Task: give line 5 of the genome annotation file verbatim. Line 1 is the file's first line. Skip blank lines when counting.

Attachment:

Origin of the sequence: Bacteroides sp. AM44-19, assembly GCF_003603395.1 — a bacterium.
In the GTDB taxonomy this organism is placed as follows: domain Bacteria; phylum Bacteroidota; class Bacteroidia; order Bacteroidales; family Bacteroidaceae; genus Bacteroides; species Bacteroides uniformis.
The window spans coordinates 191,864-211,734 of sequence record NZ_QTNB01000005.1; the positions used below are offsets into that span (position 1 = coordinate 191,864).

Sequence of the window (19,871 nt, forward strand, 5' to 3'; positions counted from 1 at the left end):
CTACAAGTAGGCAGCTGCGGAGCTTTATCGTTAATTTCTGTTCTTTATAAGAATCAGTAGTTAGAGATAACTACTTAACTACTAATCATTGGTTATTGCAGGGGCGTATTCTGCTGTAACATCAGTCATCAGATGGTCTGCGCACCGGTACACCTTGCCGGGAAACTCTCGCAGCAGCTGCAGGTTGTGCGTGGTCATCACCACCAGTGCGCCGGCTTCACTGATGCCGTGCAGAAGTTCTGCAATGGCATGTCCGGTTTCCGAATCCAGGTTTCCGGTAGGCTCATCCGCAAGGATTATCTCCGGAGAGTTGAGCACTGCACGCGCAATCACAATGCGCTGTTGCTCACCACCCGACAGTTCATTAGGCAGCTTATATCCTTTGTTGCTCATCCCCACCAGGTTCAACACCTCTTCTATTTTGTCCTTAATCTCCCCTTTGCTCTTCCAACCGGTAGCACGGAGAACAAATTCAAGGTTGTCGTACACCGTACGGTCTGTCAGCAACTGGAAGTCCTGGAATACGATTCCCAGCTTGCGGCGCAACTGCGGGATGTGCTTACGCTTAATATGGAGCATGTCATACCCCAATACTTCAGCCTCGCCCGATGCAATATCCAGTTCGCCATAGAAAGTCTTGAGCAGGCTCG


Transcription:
CTACAAGTAGGCAGCTGCGGAGCTTTATCGTTAATTTCTGTTCTTTATAAGAATCAGTAGTTAGAGATAACTACTTAACTACTAATCATTGGTTATTGCAGGGGCGTATTCTGCTGTAACATCAGTCATCAGATGGTCTGCGCACCGGTACACCTTGCCGGGAAACTCTCGCAGCAGCTGCAGGTTGTGCGTGGTCATCACCACCAGTGCGCCGGCTTCACTGATGCCGTGCAGAAGTTCTGCAATGGCATGTCCGGTTTCCGAATCCAGGTTTCCGGTAGGCTCATCCGCAAGGATTATCTCCGGAGAGTTGAGCACTGCACGCGCAATCACAATGCGCTGTTGCTCACCACCCGACAGTTCATTAGGCAGCTTATATCCTTTGTTGCTCATCCCCACCAGGTTCAACACCTCTTCTATTTTGTCCTTAATCTCCCCTTTGCTCTTCCAACCGGTAGCACGGAGAACAAATTCAAGGTTGTCGTACACCGTACGGTCTGTCAGCAACTGGAAGTCCTGGAATACGATTCCCAGCTTGCGGCGCAACTGCGGGATGTGCTTACGCTTAATATGGAGCATGTCATACCCCAATACTTCAGCCTCGCCCGATGCAATATCCAGTTCGCCATAGAAAGTCTTGAGCAGGCTCG